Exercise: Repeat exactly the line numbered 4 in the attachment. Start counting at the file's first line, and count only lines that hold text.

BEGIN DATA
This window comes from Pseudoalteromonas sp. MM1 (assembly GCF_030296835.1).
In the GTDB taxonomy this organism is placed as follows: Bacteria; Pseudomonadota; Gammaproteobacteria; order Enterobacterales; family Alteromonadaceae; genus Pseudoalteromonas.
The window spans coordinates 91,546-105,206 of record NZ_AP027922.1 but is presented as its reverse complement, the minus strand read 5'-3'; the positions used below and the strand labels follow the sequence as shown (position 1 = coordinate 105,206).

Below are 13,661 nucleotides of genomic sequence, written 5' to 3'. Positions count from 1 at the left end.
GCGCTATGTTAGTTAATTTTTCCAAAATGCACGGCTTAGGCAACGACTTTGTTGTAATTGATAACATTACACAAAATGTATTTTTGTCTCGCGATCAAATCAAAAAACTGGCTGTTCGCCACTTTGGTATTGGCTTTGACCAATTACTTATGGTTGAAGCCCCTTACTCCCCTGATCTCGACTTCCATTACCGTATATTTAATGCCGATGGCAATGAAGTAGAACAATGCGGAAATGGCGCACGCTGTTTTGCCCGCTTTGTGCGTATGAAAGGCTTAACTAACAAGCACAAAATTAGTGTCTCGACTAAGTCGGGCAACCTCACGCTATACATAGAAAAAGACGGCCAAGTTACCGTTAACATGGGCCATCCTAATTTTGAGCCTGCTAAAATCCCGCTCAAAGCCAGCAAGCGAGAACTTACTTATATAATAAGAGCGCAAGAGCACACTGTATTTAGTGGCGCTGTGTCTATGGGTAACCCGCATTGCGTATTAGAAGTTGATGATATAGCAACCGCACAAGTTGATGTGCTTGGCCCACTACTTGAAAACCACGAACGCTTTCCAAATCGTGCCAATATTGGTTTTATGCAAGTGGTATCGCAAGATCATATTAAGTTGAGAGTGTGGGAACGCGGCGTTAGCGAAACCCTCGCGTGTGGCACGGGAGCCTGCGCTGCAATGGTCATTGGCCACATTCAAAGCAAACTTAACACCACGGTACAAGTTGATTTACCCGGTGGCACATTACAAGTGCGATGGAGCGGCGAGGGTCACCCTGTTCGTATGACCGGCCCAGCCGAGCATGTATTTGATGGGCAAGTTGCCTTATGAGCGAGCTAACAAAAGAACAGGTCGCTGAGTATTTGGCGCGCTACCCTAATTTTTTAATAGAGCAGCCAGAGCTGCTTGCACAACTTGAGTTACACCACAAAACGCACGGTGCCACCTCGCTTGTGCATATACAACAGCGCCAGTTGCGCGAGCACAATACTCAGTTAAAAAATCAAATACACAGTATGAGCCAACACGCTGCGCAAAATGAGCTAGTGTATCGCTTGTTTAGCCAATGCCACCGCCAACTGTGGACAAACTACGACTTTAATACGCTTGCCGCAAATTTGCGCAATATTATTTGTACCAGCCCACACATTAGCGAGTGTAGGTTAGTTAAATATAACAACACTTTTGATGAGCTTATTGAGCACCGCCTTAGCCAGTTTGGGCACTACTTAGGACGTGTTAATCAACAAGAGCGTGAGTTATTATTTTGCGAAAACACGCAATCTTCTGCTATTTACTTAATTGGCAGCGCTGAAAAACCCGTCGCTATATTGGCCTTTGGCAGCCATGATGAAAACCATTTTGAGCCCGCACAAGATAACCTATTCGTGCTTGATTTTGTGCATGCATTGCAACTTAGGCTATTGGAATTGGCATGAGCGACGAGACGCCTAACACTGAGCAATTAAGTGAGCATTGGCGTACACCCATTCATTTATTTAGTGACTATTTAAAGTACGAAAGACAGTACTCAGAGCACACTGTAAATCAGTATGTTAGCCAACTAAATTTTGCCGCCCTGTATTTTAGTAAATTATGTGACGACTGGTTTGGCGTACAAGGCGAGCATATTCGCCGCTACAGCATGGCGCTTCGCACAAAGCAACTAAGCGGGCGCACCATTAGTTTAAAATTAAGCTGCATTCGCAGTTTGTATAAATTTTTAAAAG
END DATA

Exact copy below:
Below are 13,661 nucleotides of genomic sequence, written 5' to 3'. Positions count from 1 at the left end.